That sensitive soul, Pascal, once apologised to a friend for writing him a long letter, having had no time for a shorter one. How I do sympathise!
This month, we've given birth to the second edition of the common inspection framework. It has taken a year to deliver a simpler, more elegant version with two fewer questions. We've also spawned my chief inspector's annual report, with me licking my pencil to a stub to boil down God knows how many reports into a 9,000-word commentary. Many's the time I say a silent prayer of thanks to the unfortunate schoolmaster who taught me to analyse, parse and precis for O-level English language.
Two directors from the Adult Learning Inspectorate, Nicky Perry and Denis McEnhill, are the only members of the team which produced the original common inspection framework who took part in writing the new one. I draw comfort of a kind that I'm the only chief inspector to have had a hand in both. What none of you out there knows is the drama behind the measured prose. Take something simple like the use of the word "learner", to cut the clutter and the hierarchy out of "studentpupiltraineeclientinmate, and "provider" instead of "collegeschoolemployercentreesta-blishment". We thought we were striking a blow for literary elegance. We thought we were striking a blow for "parity of esteem". We even liked the word "provider"; it reminded us of solid, reassuring fishing boats in some West Country harbour, with names like "Resurgam" and "Silver Harvest" and - "Provider".
But as soon as our back is turned, what happens in the supposedly democratic world of further education? Someone comes up with "colleges and other providers". Someone whispers in our ears: "We all say 'student' now, you know; so much more dignified." Not if you are a prisoner or a jobseeker, it isn't, Sunshine.
You also know nothing about the pain behind the launch of these humble government documents. Last year, I faced the challenge of trying to explain my report to Natasha Kaplinski on BBC breakfast television in three minutes flat. Not only was it 7.00am. Not only was I well dusted with face powder and full of BBC coffee and croissants. It also turned out that I was the only man in Britain who had never before seen the glorious Natasha, let alone met her, and didn't know that she was a "sex goddess". I was plagued for months afterwards by leering elderly males who would sidle up as if trying to sell me something for the weekend, and say "Cor! You sat next to that Monica Lewinsky".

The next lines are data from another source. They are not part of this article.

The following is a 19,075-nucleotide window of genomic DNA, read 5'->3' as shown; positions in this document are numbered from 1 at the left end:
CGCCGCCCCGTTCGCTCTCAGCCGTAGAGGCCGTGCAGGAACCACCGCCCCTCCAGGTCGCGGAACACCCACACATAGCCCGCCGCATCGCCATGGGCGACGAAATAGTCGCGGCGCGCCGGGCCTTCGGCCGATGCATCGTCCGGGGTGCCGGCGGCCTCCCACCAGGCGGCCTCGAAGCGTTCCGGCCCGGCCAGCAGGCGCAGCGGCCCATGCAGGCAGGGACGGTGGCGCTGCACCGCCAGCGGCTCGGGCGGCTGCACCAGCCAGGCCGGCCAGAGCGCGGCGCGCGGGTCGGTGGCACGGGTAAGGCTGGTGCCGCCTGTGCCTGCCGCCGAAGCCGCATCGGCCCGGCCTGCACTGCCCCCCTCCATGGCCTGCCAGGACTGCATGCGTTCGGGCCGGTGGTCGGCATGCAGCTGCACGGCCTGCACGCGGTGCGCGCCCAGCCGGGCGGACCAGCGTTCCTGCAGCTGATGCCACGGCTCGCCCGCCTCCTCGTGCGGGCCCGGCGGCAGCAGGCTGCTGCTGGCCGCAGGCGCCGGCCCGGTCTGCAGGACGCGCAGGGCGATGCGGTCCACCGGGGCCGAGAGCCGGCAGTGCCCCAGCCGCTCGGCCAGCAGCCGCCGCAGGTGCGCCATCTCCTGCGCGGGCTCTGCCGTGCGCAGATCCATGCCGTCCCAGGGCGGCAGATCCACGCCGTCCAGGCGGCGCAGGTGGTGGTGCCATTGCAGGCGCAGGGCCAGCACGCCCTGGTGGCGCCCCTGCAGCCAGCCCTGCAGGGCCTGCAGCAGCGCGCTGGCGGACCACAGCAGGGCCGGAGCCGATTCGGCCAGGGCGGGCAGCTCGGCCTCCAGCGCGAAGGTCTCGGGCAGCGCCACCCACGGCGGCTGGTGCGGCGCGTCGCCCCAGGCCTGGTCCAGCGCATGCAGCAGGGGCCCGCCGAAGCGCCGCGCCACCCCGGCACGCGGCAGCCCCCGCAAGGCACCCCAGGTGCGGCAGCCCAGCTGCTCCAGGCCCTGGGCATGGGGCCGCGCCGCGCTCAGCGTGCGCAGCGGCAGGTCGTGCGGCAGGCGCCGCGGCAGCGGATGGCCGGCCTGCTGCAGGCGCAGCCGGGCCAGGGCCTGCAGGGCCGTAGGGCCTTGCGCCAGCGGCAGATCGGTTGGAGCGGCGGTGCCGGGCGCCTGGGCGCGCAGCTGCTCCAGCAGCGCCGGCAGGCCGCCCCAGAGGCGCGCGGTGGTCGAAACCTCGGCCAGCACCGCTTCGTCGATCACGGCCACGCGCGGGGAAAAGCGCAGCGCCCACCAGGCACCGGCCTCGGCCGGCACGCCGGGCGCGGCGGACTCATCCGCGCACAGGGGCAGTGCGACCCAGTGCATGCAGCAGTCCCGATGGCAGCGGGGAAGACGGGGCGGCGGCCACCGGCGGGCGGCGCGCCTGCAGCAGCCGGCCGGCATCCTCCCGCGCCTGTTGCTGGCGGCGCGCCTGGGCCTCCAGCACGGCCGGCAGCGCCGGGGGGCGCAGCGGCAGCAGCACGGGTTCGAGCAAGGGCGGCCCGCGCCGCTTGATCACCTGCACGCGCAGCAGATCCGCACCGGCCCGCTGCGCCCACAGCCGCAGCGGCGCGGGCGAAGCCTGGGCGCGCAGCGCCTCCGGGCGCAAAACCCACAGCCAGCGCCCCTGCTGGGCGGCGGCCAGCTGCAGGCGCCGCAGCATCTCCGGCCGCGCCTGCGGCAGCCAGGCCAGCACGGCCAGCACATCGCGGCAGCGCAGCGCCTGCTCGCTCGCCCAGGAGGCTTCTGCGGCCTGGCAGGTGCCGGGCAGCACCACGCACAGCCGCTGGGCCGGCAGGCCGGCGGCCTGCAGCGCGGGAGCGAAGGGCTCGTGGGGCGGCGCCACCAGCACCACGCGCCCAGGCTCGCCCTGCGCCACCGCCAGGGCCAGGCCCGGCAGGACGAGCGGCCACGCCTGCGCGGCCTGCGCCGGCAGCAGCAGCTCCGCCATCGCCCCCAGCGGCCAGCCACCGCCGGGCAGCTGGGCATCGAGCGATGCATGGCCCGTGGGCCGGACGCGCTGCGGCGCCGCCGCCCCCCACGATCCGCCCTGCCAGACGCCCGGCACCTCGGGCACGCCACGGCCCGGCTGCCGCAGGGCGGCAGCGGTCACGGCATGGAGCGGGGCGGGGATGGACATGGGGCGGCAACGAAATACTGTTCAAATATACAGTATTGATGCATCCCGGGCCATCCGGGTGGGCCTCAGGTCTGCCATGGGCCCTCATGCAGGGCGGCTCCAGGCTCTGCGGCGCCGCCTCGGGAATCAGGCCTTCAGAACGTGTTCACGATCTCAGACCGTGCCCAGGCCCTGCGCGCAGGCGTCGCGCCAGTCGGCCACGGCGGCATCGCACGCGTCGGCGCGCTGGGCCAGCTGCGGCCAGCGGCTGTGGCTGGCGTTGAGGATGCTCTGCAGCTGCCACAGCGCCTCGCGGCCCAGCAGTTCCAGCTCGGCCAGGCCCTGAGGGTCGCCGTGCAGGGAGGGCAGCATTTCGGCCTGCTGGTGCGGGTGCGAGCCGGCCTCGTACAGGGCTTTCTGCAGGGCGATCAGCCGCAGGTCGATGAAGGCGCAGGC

It may be that Monica would have fared better if Bill had restricted himself to sitting beside her, but I can affirm, here and now, that Monica and Natasha are not one and the same. Their only link is a distantly Slavic surname and the latter, at least, is a straight up and down, hard-working journalist. Had this been clear at the time it would have saved me from receiving some steamy, anonymous hate-mail, which now resides in the Ali HR manager's file marked "Fruit Nut".
At least the chief inspector's annual report is my report. I send it out to interested parties a few days before the launch and, grind their teeth as some may, none can dispute that the law requires me to say my piece, undeterred by the irritation of others. Not so the common inspection framework. That is the product not only of Nicky and Denis, but of their counterparts at Ofsted too. "Ah ha!" I hear you cry. "Now he's going to spill the beans." No he isn't. The drafting team has pursued its labours with goodwill, good temper and the odd giggle.
No, what makes amending the common inspection framework a pain is our constituencies. Behind the Office for Standards in Education's ambassadors are gathered the claque crying out for more references to regular attendance, spiritual growth and the moral ethos. Behind Ali's are those demanding more on employability, including an inclination to get up earlier and attend to matters of personal hygiene. The Tower of Babel ain't in it.
The only thing that makes a decent result possible is that Ali and Ofsted are separate entities and each can blame the other for leaving stuff out.
"Of course we would have more in it about child protection but they said elderly judges attending classes in Catalan might be offended." Or, "Of course we would have put something in about the primacy of employers'
interests that would have put Gradgrind to shame, but they insisted infant schools were more about education for education's sake."
Old Pascal only had half the story. If you want it short and sweet, you need time and tension. Wait long enough and the conflicting audiences will pluck out everything but the irreducible essence. When you read these things, think Very Bald Goose lays Golden Egg, and you won't be far wrong.
David Sherlock is chief inspector of the Adult Learning Inspectorate